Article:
Interleukin-4 Induces Lipogenesis in Porcine Endothelial Cells, Which in Turn is Critical for Induction of Protection Against Complement-Mediated Injury

S. M. Black, M. E. Schott, B. A. Benson, M. S. Rutherford, B. K. Levay Young, A. P. Dalmasso

Research output: Contribution to journalArticlepeer-review

8 Scopus citations

Abstract

Interleukin (IL)-4 has been shown to induce protection in porcine vascular endothelial cells (ECs) from killing by human complement. This protection is dependent on the PI3K/Akt signaling pathway. In this study, we investigated mechanisms downstream of Akt and found that activation of the lipid biosynthesis pathway is required for protection from complement in ECs treated with IL-4. Cells incubated with IL-4 for 48 hours contained increased fatty acids and phospholipids but cholesterol was not increased when compared with medium-treated controls. The transcription factor SREBP-1, which regulates fatty acid synthesis, was found to be activated in extracts of ECs incubated with IL-4 for 6 hours. Finally, induction of protection from complement killing with IL-4 was fully prevented by the presence of the SREBP inhibitor 25-OH cholesterol. This study showed that IL-4 induces lipid biosynthesis in porcine ECs through activation of SREBP-1 and that the activation of this pathway is critical for IL-4 to induce protection of porcine ECs from killing by human complement. Further study of these mechanisms may provide new strategies for the prevention of complement-mediated vascular injury as it occurs in xenograft rejection.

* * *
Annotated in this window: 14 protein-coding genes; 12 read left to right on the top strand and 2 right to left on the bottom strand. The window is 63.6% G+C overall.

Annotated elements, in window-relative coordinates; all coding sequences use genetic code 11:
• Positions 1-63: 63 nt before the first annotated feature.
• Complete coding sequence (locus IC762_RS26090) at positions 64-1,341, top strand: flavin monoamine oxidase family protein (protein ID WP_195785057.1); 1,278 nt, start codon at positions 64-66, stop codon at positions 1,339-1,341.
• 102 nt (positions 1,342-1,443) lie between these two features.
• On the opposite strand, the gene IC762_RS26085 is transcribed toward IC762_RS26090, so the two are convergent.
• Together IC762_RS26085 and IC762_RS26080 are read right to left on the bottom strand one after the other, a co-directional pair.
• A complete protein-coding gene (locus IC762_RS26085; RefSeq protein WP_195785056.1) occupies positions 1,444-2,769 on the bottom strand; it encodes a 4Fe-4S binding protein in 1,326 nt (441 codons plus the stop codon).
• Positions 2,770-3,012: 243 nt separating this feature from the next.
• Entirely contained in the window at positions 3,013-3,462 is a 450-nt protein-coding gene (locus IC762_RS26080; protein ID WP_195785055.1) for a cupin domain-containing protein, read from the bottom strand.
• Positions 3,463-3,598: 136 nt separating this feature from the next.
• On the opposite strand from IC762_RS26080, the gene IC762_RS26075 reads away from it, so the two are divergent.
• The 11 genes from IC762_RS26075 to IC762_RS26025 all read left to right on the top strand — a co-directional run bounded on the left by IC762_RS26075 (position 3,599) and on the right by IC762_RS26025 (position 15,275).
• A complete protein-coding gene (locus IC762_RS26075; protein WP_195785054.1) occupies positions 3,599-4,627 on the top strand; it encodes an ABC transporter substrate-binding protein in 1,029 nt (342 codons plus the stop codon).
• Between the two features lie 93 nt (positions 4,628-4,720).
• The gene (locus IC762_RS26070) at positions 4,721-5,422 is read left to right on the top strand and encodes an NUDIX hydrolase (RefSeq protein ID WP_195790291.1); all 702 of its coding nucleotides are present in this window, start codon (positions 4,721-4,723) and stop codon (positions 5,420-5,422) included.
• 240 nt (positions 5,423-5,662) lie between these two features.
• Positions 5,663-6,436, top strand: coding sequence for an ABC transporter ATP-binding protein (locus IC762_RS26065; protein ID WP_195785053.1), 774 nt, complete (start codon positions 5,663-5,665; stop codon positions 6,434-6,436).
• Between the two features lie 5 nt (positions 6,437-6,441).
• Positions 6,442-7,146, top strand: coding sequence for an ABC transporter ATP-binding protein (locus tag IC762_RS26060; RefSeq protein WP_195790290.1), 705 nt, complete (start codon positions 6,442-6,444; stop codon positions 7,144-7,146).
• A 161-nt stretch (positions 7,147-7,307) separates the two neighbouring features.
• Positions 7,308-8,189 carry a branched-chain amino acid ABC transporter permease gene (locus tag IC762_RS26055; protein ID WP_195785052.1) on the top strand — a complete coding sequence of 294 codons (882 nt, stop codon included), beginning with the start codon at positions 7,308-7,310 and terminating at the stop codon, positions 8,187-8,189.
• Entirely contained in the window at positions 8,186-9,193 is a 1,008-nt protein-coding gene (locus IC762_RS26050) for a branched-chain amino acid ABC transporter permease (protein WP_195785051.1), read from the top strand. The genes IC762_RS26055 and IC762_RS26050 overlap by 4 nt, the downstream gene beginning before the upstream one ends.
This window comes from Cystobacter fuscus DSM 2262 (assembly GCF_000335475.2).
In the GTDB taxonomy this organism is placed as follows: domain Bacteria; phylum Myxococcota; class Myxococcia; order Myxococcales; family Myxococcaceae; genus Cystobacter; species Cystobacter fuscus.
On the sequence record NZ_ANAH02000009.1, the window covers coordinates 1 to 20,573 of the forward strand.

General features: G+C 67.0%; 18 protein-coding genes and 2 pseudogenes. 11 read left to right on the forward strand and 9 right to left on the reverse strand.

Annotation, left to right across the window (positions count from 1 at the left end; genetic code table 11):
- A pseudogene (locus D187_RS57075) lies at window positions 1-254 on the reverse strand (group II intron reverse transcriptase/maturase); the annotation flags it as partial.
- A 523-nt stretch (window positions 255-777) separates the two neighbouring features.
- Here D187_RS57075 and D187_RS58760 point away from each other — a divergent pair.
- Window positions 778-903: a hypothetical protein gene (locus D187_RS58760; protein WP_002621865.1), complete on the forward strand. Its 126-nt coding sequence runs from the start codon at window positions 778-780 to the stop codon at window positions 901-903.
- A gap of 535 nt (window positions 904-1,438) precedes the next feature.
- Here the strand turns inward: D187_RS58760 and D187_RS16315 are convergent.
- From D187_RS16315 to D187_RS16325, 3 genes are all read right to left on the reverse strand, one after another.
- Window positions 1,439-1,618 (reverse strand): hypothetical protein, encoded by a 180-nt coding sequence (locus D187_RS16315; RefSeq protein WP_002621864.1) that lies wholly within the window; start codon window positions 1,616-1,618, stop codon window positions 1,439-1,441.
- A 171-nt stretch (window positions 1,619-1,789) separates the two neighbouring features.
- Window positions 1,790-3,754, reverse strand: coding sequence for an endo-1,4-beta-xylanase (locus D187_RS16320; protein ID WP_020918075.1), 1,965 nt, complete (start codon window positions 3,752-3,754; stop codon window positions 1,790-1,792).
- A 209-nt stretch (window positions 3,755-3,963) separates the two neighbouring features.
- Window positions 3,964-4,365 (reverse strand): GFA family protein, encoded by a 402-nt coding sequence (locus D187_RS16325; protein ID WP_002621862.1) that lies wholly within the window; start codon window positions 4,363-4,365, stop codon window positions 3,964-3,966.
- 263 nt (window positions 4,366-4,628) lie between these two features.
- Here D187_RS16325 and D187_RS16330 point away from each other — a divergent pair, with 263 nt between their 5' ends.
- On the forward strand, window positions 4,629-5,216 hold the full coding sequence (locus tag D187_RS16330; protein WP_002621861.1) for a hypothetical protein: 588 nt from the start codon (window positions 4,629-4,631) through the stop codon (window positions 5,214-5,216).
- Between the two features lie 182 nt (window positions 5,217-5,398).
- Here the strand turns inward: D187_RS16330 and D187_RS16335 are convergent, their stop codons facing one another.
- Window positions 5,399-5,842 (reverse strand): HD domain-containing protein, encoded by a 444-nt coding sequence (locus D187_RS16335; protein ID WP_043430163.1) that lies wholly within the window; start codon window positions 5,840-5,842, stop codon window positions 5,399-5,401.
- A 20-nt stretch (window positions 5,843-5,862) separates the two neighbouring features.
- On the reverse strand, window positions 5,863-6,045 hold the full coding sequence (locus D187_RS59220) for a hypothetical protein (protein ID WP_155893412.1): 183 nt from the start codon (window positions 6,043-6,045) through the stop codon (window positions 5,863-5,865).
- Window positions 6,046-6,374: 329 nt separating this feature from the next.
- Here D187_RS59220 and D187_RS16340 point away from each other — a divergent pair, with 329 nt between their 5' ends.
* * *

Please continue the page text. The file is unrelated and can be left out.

Original languageEnglish (US)
Pages (from-to)638-640
Number of pages3
JournalTransplantation proceedings
Volume40
Issue number2
DOIs
StatePublished - Mar 2008

Bibliographical note

Funding Information:
Supported by grants from NIH and Minnesota Medical Foundation. SMB was supported by a NRSA from NIH.

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